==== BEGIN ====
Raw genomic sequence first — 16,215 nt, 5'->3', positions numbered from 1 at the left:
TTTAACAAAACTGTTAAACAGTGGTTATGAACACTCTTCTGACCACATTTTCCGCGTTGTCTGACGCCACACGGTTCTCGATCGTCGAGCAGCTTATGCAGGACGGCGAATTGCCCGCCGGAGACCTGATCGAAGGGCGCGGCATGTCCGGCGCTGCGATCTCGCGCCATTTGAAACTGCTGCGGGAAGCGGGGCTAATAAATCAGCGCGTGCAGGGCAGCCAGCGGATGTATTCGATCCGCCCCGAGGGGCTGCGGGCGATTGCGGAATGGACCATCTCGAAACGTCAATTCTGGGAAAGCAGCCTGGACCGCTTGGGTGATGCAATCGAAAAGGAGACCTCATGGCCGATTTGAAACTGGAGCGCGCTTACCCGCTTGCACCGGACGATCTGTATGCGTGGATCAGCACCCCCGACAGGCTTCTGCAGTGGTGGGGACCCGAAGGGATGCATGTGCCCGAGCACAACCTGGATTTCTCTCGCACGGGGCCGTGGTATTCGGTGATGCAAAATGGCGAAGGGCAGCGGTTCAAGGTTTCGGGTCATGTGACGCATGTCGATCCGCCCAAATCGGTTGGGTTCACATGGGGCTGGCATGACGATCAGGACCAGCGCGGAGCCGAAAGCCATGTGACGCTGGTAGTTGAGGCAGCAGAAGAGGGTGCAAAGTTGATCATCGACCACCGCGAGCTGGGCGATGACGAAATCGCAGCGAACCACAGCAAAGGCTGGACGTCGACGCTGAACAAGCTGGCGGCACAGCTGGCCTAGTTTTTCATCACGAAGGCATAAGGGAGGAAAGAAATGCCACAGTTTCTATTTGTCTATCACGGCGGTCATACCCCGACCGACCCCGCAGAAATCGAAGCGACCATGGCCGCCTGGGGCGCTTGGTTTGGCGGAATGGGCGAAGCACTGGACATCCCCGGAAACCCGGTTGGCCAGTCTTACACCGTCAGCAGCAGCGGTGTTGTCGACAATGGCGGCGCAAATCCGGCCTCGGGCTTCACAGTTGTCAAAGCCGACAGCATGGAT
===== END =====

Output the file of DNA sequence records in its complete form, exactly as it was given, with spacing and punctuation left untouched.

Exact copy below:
Raw genomic sequence first — 16,215 nt, 5'->3', positions numbered from 1 at the left:
TTTAACAAAACTGTTAAACAGTGGTTATGAACACTCTTCTGACCACATTTTCCGCGTTGTCTGACGCCACACGGTTCTCGATCGTCGAGCAGCTTATGCAGGACGGCGAATTGCCCGCCGGAGACCTGATCGAAGGGCGCGGCATGTCCGGCGCTGCGATCTCGCGCCATTTGAAACTGCTGCGGGAAGCGGGGCTAATAAATCAGCGCGTGCAGGGCAGCCAGCGGATGTATTCGATCCGCCCCGAGGGGCTGCGGGCGATTGCGGAATGGACCATCTCGAAACGTCAATTCTGGGAAAGCAGCCTGGACCGCTTGGGTGATGCAATCGAAAAGGAGACCTCATGGCCGATTTGAAACTGGAGCGCGCTTACCCGCTTGCACCGGACGATCTGTATGCGTGGATCAGCACCCCCGACAGGCTTCTGCAGTGGTGGGGACCCGAAGGGATGCATGTGCCCGAGCACAACCTGGATTTCTCTCGCACGGGGCCGTGGTATTCGGTGATGCAAAATGGCGAAGGGCAGCGGTTCAAGGTTTCGGGTCATGTGACGCATGTCGATCCGCCCAAATCGGTTGGGTTCACATGGGGCTGGCATGACGATCAGGACCAGCGCGGAGCCGAAAGCCATGTGACGCTGGTAGTTGAGGCAGCAGAAGAGGGTGCAAAGTTGATCATCGACCACCGCGAGCTGGGCGATGACGAAATCGCAGCGAACCACAGCAAAGGCTGGACGTCGACGCTGAACAAGCTGGCGGCACAGCTGGCCTAGTTTTTCATCACGAAGGCATAAGGGAGGAAAGAAATGCCACAGTTTCTATTTGTCTATCACGGCGGTCATACCCCGACCGACCCCGCAGAAATCGAAGCGACCATGGCCGCCTGGGGCGCTTGGTTTGGCGGAATGGGCGAAGCACTGGACATCCCCGGAAACCCGGTTGGCCAGTCTTACACCGTCAGCAGCAGCGGTGTTGTCGACAATGGCGGCGCAAATCCGGCCTCGGGCTTCACAGTTGTCAAAGCCGACAGCATGGAT